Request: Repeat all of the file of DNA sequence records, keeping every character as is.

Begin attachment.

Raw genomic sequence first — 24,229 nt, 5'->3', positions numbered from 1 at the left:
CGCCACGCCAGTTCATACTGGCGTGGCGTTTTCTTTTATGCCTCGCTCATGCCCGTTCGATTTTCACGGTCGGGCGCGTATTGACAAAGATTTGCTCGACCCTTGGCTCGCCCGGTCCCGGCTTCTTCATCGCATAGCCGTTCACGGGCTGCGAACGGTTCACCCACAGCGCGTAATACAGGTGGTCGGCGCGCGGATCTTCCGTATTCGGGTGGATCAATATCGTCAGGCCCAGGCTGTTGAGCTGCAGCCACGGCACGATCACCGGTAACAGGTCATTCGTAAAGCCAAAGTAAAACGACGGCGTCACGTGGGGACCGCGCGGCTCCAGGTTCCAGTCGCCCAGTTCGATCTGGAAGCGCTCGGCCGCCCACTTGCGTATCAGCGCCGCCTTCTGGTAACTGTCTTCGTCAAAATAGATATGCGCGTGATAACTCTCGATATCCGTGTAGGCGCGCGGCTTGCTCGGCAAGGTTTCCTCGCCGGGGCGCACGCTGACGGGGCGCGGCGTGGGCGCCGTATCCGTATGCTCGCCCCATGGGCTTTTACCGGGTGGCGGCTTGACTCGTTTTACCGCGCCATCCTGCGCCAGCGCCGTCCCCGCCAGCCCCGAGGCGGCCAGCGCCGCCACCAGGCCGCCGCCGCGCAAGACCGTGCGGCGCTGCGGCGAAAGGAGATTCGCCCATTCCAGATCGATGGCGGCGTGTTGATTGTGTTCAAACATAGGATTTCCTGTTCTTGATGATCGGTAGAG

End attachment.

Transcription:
Raw genomic sequence first — 24,229 nt, 5'->3', positions numbered from 1 at the left:
CGCCACGCCAGTTCATACTGGCGTGGCGTTTTCTTTTATGCCTCGCTCATGCCCGTTCGATTTTCACGGTCGGGCGCGTATTGACAAAGATTTGCTCGACCCTTGGCTCGCCCGGTCCCGGCTTCTTCATCGCATAGCCGTTCACGGGCTGCGAACGGTTCACCCACAGCGCGTAATACAGGTGGTCGGCGCGCGGATCTTCCGTATTCGGGTGGATCAATATCGTCAGGCCCAGGCTGTTGAGCTGCAGCCACGGCACGATCACCGGTAACAGGTCATTCGTAAAGCCAAAGTAAAACGACGGCGTCACGTGGGGACCGCGCGGCTCCAGGTTCCAGTCGCCCAGTTCGATCTGGAAGCGCTCGGCCGCCCACTTGCGTATCAGCGCCGCCTTCTGGTAACTGTCTTCGTCAAAATAGATATGCGCGTGATAACTCTCGATATCCGTGTAGGCGCGCGGCTTGCTCGGCAAGGTTTCCTCGCCGGGGCGCACGCTGACGGGGCGCGGCGTGGGCGCCGTATCCGTATGCTCGCCCCATGGGCTTTTACCGGGTGGCGGCTTGACTCGTTTTACCGCGCCATCCTGCGCCAGCGCCGTCCCCGCCAGCCCCGAGGCGGCCAGCGCCGCCACCAGGCCGCCGCCGCGCAAGACCGTGCGGCGCTGCGGCGAAAGGAGATTCGCCCATTCCAGATCGATGGCGGCGTGTTGATTGTGTTCAAACATAGGATTTCCTGTTCTTGATGATCGGTAGAG